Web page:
City fixes water shortage by removing lawns
Natural Resource News Note:
Los Angeles is removing residents’ lawns and installing water-efficient gardens in an attempt to conserve water. At the residents’ request, the city will send a crew to dig up the grass and replace it with mulch and native CA plants—all at no cost to the homeowners. The pilot program is funded by the Los Angeles Department of Water and Power, which pays about $500 for each relandscaped yard.
LA residents Tim and Kelley Reischauer had their lawn removed. “The kids were kind of bummed,” Mr. Reischauer told the Wall Street Journal. But “most of the neighbors are very complimentary.”
LA’s program is one of several aimed at changing people’s ideas about how a front yard should look. Lush green lawns are hard for many people to part with. Some homeowners associations have strict landscaping requirements that contribute to the problem.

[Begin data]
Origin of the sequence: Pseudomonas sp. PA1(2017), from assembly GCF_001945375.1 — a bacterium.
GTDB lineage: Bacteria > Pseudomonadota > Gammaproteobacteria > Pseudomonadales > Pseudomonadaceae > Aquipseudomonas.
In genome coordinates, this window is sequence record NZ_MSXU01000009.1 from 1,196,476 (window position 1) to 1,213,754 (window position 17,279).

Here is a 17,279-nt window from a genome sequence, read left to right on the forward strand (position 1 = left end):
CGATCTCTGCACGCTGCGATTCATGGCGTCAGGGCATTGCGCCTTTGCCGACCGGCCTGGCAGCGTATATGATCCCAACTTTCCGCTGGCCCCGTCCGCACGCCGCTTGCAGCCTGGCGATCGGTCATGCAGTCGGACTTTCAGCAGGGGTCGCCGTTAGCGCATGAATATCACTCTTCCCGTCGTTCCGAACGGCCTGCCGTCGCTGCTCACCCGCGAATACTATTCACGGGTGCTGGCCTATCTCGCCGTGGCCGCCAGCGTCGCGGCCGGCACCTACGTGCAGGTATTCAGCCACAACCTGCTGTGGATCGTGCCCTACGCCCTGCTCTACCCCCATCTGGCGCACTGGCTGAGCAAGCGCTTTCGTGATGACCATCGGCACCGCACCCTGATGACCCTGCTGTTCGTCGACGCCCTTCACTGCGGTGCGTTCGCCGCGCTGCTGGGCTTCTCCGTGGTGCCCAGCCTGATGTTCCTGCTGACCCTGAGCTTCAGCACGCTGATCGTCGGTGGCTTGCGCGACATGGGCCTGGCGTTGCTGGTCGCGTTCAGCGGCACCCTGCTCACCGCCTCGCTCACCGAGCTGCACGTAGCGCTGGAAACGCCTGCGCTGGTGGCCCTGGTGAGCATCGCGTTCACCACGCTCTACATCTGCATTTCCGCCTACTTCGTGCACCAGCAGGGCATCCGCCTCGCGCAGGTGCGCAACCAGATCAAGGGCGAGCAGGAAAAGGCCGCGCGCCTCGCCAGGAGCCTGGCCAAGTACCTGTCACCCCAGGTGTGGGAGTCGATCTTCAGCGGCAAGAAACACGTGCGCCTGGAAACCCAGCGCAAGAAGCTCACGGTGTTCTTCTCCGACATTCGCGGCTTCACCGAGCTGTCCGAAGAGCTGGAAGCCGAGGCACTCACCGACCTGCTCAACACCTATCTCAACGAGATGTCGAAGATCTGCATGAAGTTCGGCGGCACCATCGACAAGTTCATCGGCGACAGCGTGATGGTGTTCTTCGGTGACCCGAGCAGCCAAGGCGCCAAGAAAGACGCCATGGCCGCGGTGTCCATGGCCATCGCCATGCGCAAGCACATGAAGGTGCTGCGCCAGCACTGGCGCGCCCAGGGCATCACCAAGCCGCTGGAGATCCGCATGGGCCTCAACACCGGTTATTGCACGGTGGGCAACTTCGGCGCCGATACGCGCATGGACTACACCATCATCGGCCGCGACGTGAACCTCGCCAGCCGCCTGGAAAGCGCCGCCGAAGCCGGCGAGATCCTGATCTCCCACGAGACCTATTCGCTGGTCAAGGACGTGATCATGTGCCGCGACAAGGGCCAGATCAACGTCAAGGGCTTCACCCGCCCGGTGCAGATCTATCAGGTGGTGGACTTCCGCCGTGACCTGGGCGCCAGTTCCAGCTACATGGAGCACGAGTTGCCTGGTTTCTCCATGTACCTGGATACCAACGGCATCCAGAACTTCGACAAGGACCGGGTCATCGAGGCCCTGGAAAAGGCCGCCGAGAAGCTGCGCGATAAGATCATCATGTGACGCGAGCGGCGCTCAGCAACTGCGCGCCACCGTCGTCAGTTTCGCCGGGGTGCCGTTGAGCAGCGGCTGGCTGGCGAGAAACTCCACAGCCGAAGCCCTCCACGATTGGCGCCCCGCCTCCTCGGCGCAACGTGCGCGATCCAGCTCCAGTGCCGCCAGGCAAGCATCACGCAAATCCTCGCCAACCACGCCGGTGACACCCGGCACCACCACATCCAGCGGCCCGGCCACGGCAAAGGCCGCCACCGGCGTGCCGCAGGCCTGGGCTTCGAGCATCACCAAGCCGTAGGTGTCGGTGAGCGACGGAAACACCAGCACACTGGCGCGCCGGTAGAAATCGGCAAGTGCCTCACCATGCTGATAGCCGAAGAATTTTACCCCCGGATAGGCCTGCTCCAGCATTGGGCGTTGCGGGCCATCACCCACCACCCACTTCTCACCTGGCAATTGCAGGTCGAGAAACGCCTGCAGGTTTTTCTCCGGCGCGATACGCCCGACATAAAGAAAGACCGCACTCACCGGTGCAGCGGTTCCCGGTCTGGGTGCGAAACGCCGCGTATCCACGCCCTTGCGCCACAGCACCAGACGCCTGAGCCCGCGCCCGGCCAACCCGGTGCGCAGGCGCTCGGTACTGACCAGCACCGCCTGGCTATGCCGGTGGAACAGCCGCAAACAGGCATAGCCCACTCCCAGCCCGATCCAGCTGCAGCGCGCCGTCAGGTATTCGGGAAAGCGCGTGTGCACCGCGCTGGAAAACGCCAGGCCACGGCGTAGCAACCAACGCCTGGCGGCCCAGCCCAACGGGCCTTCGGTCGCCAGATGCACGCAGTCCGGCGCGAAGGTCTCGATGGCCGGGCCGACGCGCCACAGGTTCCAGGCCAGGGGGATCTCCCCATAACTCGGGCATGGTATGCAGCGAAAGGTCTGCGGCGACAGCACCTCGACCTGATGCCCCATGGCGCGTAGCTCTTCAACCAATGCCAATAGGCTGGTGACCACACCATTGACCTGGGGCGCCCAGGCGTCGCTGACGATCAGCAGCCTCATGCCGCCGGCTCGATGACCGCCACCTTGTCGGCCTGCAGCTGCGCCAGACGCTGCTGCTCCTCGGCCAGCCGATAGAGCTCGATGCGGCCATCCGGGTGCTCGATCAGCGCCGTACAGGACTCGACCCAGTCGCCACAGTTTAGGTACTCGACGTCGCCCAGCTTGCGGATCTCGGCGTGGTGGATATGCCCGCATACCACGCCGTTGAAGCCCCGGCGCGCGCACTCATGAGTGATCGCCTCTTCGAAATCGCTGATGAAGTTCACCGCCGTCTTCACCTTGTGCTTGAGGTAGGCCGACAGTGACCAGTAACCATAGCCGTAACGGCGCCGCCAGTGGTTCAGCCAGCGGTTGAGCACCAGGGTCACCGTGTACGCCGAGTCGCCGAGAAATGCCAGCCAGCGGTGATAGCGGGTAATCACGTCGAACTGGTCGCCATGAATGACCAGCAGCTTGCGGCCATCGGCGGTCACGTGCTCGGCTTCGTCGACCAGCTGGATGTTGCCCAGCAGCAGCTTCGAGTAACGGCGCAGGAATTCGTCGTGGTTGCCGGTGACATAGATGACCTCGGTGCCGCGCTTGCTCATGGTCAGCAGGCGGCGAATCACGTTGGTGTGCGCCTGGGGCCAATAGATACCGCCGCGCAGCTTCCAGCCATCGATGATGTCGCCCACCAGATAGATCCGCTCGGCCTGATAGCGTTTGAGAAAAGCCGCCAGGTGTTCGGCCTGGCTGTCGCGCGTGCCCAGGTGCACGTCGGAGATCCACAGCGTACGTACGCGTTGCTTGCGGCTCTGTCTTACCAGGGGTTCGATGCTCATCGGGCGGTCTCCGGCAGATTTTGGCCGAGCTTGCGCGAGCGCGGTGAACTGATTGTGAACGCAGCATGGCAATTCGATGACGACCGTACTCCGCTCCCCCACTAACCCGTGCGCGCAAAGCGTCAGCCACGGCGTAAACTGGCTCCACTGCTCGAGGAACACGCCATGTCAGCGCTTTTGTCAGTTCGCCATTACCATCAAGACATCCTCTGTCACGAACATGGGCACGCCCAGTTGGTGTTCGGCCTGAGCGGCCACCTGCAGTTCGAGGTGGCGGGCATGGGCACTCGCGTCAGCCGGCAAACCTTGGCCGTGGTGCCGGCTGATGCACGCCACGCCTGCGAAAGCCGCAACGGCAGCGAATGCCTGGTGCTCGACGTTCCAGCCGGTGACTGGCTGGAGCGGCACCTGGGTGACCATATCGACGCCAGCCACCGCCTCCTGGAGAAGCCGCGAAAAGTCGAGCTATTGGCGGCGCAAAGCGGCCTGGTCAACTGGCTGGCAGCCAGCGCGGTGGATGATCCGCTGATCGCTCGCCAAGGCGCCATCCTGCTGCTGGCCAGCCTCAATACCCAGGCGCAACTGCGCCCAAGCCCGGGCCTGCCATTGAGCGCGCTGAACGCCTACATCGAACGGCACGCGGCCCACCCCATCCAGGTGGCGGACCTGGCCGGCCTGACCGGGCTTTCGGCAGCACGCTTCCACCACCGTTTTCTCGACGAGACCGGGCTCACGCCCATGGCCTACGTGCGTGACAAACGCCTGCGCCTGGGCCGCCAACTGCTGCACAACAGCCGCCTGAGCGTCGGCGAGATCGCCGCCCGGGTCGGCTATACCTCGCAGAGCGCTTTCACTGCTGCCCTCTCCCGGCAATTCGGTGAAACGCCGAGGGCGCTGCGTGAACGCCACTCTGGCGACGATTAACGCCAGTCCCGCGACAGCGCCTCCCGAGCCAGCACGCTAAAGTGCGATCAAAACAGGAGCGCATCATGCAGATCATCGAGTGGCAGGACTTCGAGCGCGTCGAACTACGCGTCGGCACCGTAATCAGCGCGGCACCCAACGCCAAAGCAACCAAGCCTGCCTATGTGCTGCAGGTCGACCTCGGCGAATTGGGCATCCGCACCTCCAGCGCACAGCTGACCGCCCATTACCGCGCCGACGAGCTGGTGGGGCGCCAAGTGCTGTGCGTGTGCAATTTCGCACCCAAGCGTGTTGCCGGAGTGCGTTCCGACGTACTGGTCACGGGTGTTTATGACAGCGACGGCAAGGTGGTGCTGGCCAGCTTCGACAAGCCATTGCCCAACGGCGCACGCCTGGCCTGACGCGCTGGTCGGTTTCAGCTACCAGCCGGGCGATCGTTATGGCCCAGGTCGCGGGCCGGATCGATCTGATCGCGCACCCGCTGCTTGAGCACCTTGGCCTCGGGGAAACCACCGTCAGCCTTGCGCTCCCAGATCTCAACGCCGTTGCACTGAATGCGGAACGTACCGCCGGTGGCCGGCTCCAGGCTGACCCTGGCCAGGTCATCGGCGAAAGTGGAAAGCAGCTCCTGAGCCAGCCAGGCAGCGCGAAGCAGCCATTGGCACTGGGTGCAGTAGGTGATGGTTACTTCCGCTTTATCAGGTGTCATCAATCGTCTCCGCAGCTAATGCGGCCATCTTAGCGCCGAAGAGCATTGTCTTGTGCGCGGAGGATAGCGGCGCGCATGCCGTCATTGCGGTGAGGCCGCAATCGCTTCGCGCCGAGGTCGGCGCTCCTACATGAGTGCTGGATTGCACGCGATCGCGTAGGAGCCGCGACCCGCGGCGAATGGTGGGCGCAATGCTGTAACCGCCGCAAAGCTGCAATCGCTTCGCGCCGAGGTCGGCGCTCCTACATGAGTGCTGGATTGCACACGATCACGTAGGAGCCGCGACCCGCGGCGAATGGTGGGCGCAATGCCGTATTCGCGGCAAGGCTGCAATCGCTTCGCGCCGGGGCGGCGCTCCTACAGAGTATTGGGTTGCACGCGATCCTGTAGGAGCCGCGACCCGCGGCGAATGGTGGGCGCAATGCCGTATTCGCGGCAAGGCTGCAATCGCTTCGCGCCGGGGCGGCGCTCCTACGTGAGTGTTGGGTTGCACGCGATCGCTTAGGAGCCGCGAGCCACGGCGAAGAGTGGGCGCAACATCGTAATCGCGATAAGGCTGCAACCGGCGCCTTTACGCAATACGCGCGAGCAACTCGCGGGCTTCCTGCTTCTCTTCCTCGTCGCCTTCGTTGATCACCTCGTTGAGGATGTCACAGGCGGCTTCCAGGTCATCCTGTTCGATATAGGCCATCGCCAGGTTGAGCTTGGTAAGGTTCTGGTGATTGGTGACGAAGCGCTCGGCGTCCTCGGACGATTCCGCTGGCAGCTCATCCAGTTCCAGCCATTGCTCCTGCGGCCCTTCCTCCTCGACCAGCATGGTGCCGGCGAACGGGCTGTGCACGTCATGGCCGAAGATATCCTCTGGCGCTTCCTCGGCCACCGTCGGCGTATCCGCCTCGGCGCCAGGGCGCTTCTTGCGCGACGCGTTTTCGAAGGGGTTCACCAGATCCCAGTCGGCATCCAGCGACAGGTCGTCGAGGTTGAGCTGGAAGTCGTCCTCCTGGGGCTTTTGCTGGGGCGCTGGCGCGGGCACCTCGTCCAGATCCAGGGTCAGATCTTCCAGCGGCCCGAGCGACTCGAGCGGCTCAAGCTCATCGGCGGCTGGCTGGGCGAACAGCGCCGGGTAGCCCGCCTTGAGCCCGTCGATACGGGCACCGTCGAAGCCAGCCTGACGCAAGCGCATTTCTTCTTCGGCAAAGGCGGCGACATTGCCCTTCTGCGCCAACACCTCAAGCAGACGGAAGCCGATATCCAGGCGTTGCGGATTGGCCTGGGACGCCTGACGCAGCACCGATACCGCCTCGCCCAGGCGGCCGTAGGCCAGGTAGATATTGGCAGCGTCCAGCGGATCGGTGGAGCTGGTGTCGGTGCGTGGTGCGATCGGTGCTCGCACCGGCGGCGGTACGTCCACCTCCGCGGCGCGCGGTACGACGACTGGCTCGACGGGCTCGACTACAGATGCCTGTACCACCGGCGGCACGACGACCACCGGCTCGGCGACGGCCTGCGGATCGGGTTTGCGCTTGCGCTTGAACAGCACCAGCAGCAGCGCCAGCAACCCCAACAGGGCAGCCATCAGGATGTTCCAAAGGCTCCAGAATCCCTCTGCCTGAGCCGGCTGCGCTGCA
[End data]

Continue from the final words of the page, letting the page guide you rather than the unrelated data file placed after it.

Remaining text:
The Southern Nevada Water Authority has banned grass lawns entirely. In San Antonio, Texas, the watering restrictions are aggressively enforced by “water police.”
Nationwide, landscape watering accounts for about 57% of all residential water use. According to a report prepared by ConSol, CA has the 15th highest per capita public water consumption in the country. A 2009 state law requires all water suppliers to reduce water consumption per capita 20% by 2020.
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